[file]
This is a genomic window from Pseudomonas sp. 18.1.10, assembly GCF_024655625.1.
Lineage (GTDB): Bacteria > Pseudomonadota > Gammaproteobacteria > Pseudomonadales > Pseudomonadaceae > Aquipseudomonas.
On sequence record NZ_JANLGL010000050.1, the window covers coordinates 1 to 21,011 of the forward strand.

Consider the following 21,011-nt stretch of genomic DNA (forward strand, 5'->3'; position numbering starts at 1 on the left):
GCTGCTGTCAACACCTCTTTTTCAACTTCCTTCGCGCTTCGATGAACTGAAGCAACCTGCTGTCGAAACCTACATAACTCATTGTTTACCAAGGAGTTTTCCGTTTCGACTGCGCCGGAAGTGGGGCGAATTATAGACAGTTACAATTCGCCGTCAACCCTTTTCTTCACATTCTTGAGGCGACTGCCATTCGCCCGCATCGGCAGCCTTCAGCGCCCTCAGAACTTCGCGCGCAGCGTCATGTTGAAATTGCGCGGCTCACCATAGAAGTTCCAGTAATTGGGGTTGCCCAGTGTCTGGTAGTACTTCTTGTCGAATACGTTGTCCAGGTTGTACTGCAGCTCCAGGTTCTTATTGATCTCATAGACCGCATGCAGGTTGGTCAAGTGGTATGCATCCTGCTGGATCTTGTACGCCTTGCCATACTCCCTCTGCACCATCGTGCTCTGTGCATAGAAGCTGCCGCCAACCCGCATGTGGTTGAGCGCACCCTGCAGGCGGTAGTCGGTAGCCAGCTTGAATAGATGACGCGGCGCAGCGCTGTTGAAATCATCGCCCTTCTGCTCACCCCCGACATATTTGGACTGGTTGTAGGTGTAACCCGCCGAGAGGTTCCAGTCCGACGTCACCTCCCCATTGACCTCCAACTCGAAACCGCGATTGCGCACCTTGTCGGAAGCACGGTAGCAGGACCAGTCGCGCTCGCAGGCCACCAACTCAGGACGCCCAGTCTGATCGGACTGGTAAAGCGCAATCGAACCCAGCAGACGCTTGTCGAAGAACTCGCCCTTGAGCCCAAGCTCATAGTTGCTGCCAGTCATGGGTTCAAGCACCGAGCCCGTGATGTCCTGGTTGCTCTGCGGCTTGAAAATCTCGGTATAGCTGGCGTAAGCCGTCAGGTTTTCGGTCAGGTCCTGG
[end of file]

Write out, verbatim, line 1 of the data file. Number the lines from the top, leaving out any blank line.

This is a genomic window from Pseudomonas sp. 18.1.10, assembly GCF_024655625.1.